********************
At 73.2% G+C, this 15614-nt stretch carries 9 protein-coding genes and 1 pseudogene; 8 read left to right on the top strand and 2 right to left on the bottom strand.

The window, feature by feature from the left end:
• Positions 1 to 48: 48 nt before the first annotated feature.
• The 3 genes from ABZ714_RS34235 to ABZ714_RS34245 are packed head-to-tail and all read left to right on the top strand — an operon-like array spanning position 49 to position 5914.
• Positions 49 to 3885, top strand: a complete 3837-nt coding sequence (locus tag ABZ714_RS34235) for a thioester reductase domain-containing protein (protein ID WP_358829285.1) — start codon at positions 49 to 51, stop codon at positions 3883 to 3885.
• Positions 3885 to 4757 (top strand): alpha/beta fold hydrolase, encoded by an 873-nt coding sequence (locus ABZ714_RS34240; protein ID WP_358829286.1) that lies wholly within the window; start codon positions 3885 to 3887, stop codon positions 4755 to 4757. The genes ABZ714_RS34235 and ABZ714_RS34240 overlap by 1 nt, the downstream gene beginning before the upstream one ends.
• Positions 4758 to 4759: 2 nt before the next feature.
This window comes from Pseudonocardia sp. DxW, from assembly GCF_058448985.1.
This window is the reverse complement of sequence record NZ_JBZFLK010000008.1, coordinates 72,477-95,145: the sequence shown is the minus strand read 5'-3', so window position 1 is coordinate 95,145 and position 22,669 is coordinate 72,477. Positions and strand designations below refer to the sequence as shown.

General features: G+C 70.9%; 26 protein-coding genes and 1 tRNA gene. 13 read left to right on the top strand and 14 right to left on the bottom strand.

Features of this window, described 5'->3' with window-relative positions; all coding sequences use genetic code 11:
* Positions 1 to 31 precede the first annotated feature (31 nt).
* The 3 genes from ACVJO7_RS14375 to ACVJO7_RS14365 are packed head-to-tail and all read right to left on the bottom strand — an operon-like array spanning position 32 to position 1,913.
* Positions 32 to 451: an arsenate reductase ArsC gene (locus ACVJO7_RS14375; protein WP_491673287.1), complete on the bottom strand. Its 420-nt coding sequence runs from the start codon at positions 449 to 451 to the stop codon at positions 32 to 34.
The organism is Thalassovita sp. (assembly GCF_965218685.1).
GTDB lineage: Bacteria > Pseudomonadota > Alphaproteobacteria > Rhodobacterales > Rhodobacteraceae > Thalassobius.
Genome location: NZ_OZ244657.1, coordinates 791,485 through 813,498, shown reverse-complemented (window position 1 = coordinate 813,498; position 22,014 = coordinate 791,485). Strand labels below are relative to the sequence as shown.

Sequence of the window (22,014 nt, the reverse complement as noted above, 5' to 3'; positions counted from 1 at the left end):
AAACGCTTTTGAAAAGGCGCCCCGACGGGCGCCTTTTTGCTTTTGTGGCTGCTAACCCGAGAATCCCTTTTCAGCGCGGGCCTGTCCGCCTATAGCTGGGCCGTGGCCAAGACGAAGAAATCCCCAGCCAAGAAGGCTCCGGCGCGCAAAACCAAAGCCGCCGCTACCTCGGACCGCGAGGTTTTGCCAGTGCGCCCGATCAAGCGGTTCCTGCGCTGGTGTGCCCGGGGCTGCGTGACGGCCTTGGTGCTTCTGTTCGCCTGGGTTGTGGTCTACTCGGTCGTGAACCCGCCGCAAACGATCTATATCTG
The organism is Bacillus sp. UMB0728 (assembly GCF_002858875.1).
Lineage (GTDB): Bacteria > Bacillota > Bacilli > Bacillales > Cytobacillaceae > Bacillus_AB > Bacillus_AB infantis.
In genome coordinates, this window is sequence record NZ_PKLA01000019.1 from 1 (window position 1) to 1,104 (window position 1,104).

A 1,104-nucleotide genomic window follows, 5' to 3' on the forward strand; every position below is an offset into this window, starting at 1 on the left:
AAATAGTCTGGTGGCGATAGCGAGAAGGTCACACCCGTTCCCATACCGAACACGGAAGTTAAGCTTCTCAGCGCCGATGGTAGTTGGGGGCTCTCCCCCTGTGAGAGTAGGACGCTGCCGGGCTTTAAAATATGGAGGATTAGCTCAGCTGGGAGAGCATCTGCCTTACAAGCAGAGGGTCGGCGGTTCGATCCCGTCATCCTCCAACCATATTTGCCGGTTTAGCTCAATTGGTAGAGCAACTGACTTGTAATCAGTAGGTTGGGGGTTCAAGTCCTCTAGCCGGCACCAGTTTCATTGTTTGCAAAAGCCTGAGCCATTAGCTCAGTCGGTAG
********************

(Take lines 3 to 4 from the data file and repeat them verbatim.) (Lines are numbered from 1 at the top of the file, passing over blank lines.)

• Positions 1 to 48: 48 nt before the first annotated feature.
• The 3 genes from ABZ714_RS34235 to ABZ714_RS34245 are packed head-to-tail and all read left to right on the top strand — an operon-like array spanning position 49 to position 5914.